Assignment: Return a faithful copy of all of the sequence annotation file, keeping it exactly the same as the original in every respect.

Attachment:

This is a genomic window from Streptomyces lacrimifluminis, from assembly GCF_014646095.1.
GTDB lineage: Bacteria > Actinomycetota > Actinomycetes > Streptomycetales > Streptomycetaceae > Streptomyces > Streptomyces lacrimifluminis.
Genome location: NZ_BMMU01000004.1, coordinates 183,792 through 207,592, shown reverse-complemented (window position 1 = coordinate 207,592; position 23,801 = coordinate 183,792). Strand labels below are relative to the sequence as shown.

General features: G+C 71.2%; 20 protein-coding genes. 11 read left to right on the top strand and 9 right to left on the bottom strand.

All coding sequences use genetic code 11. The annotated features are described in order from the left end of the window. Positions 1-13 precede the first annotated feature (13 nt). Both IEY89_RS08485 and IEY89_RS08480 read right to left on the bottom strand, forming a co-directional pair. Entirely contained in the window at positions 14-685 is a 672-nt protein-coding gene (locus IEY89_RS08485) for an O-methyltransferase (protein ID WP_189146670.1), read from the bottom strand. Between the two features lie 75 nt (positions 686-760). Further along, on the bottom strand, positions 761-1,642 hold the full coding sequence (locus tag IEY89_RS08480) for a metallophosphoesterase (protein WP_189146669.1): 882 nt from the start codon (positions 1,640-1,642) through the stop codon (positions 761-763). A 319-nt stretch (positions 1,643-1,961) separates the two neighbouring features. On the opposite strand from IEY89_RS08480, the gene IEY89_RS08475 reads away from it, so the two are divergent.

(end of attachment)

This is a genomic window from Streptomyces lacrimifluminis, from assembly GCF_014646095.1.
GTDB lineage: Bacteria > Actinomycetota > Actinomycetes > Streptomycetales > Streptomycetaceae > Streptomyces > Streptomyces lacrimifluminis.
Genome location: NZ_BMMU01000004.1, coordinates 183,792 through 207,592, shown reverse-complemented (window position 1 = coordinate 207,592; position 23,801 = coordinate 183,792). Strand labels below are relative to the sequence as shown.

General features: G+C 71.2%; 20 protein-coding genes. 11 read left to right on the top strand and 9 right to left on the bottom strand.

All coding sequences use genetic code 11. The annotated features are described in order from the left end of the window. Positions 1-13 precede the first annotated feature (13 nt). Both IEY89_RS08485 and IEY89_RS08480 read right to left on the bottom strand, forming a co-directional pair. Entirely contained in the window at positions 14-685 is a 672-nt protein-coding gene (locus IEY89_RS08485) for an O-methyltransferase (protein ID WP_189146670.1), read from the bottom strand. Between the two features lie 75 nt (positions 686-760). Further along, on the bottom strand, positions 761-1,642 hold the full coding sequence (locus tag IEY89_RS08480) for a metallophosphoesterase (protein WP_189146669.1): 882 nt from the start codon (positions 1,640-1,642) through the stop codon (positions 761-763). A 319-nt stretch (positions 1,643-1,961) separates the two neighbouring features. On the opposite strand from IEY89_RS08480, the gene IEY89_RS08475 reads away from it, so the two are divergent.